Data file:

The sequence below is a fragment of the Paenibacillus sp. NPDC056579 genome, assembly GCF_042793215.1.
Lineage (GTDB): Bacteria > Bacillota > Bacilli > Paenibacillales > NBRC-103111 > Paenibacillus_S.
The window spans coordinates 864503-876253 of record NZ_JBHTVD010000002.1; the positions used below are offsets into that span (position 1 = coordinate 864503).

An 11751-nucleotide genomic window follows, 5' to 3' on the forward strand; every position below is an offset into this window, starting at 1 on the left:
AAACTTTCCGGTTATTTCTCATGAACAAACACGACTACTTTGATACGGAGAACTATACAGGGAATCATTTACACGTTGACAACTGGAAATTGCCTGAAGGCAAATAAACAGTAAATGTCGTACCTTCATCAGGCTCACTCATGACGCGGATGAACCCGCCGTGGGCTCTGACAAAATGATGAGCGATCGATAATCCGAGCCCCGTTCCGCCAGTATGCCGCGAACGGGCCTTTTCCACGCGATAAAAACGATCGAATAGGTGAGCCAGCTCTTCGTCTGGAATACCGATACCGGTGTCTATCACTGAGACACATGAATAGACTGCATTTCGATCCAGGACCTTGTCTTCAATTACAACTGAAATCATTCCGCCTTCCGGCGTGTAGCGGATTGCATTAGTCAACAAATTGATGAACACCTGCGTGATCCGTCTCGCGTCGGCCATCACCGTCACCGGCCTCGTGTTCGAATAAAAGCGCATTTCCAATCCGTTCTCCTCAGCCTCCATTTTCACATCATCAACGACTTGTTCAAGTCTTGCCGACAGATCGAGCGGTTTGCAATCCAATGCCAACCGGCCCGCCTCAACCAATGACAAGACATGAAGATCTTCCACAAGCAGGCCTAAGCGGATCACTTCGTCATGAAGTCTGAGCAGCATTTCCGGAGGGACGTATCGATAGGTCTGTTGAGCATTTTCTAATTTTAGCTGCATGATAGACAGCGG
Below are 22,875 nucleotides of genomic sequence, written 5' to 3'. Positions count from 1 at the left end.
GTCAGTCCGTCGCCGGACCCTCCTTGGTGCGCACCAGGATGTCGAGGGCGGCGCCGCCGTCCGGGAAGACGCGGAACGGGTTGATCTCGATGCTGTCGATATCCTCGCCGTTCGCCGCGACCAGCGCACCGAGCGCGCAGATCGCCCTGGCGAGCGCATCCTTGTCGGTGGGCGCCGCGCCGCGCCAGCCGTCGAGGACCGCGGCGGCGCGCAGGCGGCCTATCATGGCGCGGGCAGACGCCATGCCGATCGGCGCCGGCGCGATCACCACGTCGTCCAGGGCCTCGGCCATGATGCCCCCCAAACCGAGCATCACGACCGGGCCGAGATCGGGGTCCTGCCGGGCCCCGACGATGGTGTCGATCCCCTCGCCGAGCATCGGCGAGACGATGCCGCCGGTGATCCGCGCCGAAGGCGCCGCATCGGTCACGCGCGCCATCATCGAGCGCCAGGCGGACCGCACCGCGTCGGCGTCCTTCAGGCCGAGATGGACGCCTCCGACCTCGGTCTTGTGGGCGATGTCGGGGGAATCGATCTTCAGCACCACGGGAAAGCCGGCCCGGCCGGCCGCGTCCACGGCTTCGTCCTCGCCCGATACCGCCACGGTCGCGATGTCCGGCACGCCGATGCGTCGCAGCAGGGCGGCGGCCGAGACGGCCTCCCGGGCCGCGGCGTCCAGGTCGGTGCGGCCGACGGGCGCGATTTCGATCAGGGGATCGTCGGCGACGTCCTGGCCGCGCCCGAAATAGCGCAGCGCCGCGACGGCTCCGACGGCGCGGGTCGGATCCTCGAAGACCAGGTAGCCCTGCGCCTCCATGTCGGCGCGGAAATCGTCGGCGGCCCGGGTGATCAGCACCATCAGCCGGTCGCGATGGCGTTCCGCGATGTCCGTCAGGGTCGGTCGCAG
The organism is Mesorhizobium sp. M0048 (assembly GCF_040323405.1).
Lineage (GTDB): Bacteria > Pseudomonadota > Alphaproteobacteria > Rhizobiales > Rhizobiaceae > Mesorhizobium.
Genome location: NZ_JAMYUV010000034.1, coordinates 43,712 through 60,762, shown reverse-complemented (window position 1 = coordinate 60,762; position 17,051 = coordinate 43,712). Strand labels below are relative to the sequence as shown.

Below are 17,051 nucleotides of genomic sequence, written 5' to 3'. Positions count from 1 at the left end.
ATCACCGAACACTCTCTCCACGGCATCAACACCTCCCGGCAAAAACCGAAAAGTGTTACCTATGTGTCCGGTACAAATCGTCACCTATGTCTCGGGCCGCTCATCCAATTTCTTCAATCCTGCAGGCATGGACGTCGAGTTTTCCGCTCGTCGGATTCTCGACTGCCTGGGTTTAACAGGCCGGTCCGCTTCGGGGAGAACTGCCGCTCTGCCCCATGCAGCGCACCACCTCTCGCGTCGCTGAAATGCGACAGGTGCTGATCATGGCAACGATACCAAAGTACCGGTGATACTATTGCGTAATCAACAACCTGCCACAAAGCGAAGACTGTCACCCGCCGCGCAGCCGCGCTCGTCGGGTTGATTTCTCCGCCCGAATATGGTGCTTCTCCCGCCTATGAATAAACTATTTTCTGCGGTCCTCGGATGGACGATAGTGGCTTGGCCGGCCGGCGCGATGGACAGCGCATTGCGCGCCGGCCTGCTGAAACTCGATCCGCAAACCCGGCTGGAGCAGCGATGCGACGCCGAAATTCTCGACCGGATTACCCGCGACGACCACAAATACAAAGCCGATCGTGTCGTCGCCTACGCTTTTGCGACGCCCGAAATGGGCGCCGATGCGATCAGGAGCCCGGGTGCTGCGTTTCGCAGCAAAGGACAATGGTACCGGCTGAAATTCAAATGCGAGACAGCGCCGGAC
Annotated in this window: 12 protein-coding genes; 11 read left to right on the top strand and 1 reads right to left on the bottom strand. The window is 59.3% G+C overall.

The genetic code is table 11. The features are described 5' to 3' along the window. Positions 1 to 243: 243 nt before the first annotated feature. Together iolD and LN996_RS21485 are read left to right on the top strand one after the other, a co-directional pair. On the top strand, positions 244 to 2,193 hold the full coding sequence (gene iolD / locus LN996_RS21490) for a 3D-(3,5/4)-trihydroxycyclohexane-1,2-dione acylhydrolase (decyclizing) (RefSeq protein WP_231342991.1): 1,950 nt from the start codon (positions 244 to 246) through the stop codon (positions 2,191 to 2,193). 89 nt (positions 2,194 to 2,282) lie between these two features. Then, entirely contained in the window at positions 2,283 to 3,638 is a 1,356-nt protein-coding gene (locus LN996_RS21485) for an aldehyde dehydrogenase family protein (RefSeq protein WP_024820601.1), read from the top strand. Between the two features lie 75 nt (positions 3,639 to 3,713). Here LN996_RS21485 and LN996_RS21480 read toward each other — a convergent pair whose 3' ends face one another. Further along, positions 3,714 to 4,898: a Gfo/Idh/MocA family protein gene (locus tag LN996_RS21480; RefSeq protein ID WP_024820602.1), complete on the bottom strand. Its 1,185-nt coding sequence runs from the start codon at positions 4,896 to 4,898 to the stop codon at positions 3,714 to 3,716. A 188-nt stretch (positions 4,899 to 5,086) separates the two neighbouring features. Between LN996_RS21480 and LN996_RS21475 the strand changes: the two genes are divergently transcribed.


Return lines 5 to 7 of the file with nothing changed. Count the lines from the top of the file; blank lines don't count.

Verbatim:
AAACTTTCCGGTTATTTCTCATGAACAAACACGACTACTTTGATACGGAGAACTATACAGGGAATCATTTACACGTTGACAACTGGAAATTGCCTGAAGGCAAATAAACAGTAAATGTCGTACCTTCATCAGGCTCACTCATGACGCGGATGAACCCGCCGTGGGCTCTGACAAAATGATGAGCGATCGATAATCCGAGCCCCGTTCCGCCAGTATGCCGCGAACGGGCCTTTTCCACGCGATAAAAACGATCGAATAGGTGAGCCAGCTCTTCGTCTGGAATACCGATACCGGTGTCTATCACTGAGACACATGAATAGACTGCATTTCGATCCAGGACCTTGTCTTCAATTACAACTGAAATCATTCCGCCTTCCGGCGTGTAGCGGATTGCATTAGTCAACAAATTGATGAACACCTGCGTGATCCGTCTCGCGTCGGCCATCACCGTCACCGGCCTCGTGTTCGAATAAAAGCGCATTTCCAATCCGTTCTCCTCAGCCTCCATTTTCACATCATCAACGACTTGTTCAAGTCTTGCCGACAGATCGAGCGGTTTGCAATCCAATGCCAACCGGCCCGCCTCAACCAATGACAAGACATGAAGATCTTCCACAAGCAGGCCTAAGCGGATCACTTCGTCATGAAGTCTGAGCAGCATTTCCGGAGGGACGTATCGATAGGTCTGTTGAGCATTTTCTAATTTTAGCTGCATGATAGACAGCGG
Below are 22,875 nucleotides of genomic sequence, written 5' to 3'. Positions count from 1 at the left end.
GTCAGTCCGTCGCCGGACCCTCCTTGGTGCGCACCAGGATGTCGAGGGCGGCGCCGCCGTCCGGGAAGACGCGGAACGGGTTGATCTCGATGCTGTCGATATCCTCGCCGTTCGCCGCGACCAGCGCACCGAGCGCGCAGATCGCCCTGGCGAGCGCATCCTTGTCGGTGGGCGCCGCGCCGCGCCAGCCGTCGAGGACCGCGGCGGCGCGCAGGCGGCCTATCATGGCGCGGGCAGACGCCATGCCGATCGGCGCCGGCGCGATCACCACGTCGTCCAGGGCCTCGGCCATGATGCCCCCCAAACCGAGCATCACGACCGGGCCGAGATCGGGGTCCTGCCGGGCCCCGACGATGGTGTCGATCCCCTCGCCGAGCATCGGCGAGACGATGCCGCCGGTGATCCGCGCCGAAGGCGCCGCATCGGTCACGCGCGCCATCATCGAGCGCCAGGCGGACCGCACCGCGTCGGCGTCCTTCAGGCCGAGATGGACGCCTCCGACCTCGGTCTTGTGGGCGATGTCGGGGGAATCGATCTTCAGCACCACGGGAAAGCCGGCCCGGCCGGCCGCGTCCACGGCTTCGTCCTCGCCCGATACCGCCACGGTCGCGATGTCCGGCACGCCGATGCGTCGCAGCAGGGCGGCGGCCGAGACGGCCTCCCGGGCCGCGGCGTCCAGGTCGGTGCGGCCGACGGGCGCGATTTCGATCAGGGGATCGTCGGCGACGTCCTGGCCGCGCCCGAAATAGCGCAGCGCCGCGACGGCTCCGACGGCGCGGGTCGGATCCTCGAAGACCAGGTAGCCCTGCGCCTCCATGTCGGCGCGGAAATCGTCGGCGGCCCGGGTGATCAGCACCATCAGCCGGTCGCGATGGCGTTCCGCGATGTCCGTCAGGGTCGGTCGCAG